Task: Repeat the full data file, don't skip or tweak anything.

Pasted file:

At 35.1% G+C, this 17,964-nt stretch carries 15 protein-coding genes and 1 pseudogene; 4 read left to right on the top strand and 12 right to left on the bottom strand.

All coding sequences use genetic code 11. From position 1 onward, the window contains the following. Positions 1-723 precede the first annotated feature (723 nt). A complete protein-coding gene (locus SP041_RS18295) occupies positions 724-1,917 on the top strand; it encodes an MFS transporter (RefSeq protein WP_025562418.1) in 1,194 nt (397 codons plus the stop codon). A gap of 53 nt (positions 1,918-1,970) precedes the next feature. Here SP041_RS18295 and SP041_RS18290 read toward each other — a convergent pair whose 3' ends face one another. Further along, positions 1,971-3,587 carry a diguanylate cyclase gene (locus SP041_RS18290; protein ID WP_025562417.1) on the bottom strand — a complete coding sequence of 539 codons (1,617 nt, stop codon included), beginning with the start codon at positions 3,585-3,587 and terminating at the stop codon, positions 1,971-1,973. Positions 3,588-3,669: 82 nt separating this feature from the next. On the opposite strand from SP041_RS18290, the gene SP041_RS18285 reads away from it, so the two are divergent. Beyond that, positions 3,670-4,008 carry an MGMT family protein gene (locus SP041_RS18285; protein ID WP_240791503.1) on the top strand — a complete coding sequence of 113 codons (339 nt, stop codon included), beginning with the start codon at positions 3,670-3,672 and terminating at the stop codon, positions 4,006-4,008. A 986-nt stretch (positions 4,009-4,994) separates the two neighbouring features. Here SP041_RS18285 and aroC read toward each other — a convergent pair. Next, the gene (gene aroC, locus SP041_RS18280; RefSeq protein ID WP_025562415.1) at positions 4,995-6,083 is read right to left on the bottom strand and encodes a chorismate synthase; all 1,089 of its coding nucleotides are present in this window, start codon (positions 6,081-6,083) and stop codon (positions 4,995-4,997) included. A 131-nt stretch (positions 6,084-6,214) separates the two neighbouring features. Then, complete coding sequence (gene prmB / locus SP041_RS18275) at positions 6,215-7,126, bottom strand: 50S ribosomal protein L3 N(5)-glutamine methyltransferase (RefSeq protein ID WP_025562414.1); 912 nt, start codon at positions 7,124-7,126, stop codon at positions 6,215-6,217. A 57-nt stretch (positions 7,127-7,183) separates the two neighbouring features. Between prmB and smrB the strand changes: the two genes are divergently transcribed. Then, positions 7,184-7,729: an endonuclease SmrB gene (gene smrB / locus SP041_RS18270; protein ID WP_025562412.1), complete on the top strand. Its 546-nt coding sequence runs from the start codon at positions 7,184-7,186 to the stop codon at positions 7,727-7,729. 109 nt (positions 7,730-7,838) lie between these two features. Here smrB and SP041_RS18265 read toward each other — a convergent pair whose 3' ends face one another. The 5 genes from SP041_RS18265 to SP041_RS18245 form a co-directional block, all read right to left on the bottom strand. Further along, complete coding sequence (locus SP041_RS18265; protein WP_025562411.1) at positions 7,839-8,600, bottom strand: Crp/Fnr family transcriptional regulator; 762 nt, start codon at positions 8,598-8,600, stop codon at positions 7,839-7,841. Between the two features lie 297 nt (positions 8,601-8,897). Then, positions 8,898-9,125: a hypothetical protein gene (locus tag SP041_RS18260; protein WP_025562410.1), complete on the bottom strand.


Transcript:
At 35.1% G+C, this 17,964-nt stretch carries 15 protein-coding genes and 1 pseudogene; 4 read left to right on the top strand and 12 right to left on the bottom strand.

All coding sequences use genetic code 11. From position 1 onward, the window contains the following. Positions 1-723 precede the first annotated feature (723 nt). A complete protein-coding gene (locus SP041_RS18295) occupies positions 724-1,917 on the top strand; it encodes an MFS transporter (RefSeq protein WP_025562418.1) in 1,194 nt (397 codons plus the stop codon). A gap of 53 nt (positions 1,918-1,970) precedes the next feature. Here SP041_RS18295 and SP041_RS18290 read toward each other — a convergent pair whose 3' ends face one another. Further along, positions 1,971-3,587 carry a diguanylate cyclase gene (locus SP041_RS18290; protein ID WP_025562417.1) on the bottom strand — a complete coding sequence of 539 codons (1,617 nt, stop codon included), beginning with the start codon at positions 3,585-3,587 and terminating at the stop codon, positions 1,971-1,973. Positions 3,588-3,669: 82 nt separating this feature from the next. On the opposite strand from SP041_RS18290, the gene SP041_RS18285 reads away from it, so the two are divergent. Beyond that, positions 3,670-4,008 carry an MGMT family protein gene (locus SP041_RS18285; protein ID WP_240791503.1) on the top strand — a complete coding sequence of 113 codons (339 nt, stop codon included), beginning with the start codon at positions 3,670-3,672 and terminating at the stop codon, positions 4,006-4,008. A 986-nt stretch (positions 4,009-4,994) separates the two neighbouring features. Here SP041_RS18285 and aroC read toward each other — a convergent pair. Next, the gene (gene aroC, locus SP041_RS18280; RefSeq protein ID WP_025562415.1) at positions 4,995-6,083 is read right to left on the bottom strand and encodes a chorismate synthase; all 1,089 of its coding nucleotides are present in this window, start codon (positions 6,081-6,083) and stop codon (positions 4,995-4,997) included. A 131-nt stretch (positions 6,084-6,214) separates the two neighbouring features. Then, complete coding sequence (gene prmB / locus SP041_RS18275) at positions 6,215-7,126, bottom strand: 50S ribosomal protein L3 N(5)-glutamine methyltransferase (RefSeq protein ID WP_025562414.1); 912 nt, start codon at positions 7,124-7,126, stop codon at positions 6,215-6,217. A 57-nt stretch (positions 7,127-7,183) separates the two neighbouring features. Between prmB and smrB the strand changes: the two genes are divergently transcribed. Then, positions 7,184-7,729: an endonuclease SmrB gene (gene smrB / locus SP041_RS18270; protein ID WP_025562412.1), complete on the top strand. Its 546-nt coding sequence runs from the start codon at positions 7,184-7,186 to the stop codon at positions 7,727-7,729. 109 nt (positions 7,730-7,838) lie between these two features. Here smrB and SP041_RS18265 read toward each other — a convergent pair whose 3' ends face one another. The 5 genes from SP041_RS18265 to SP041_RS18245 form a co-directional block, all read right to left on the bottom strand. Further along, complete coding sequence (locus SP041_RS18265; protein WP_025562411.1) at positions 7,839-8,600, bottom strand: Crp/Fnr family transcriptional regulator; 762 nt, start codon at positions 8,598-8,600, stop codon at positions 7,839-7,841. Between the two features lie 297 nt (positions 8,601-8,897). Then, positions 8,898-9,125: a hypothetical protein gene (locus tag SP041_RS18260; protein WP_025562410.1), complete on the bottom strand.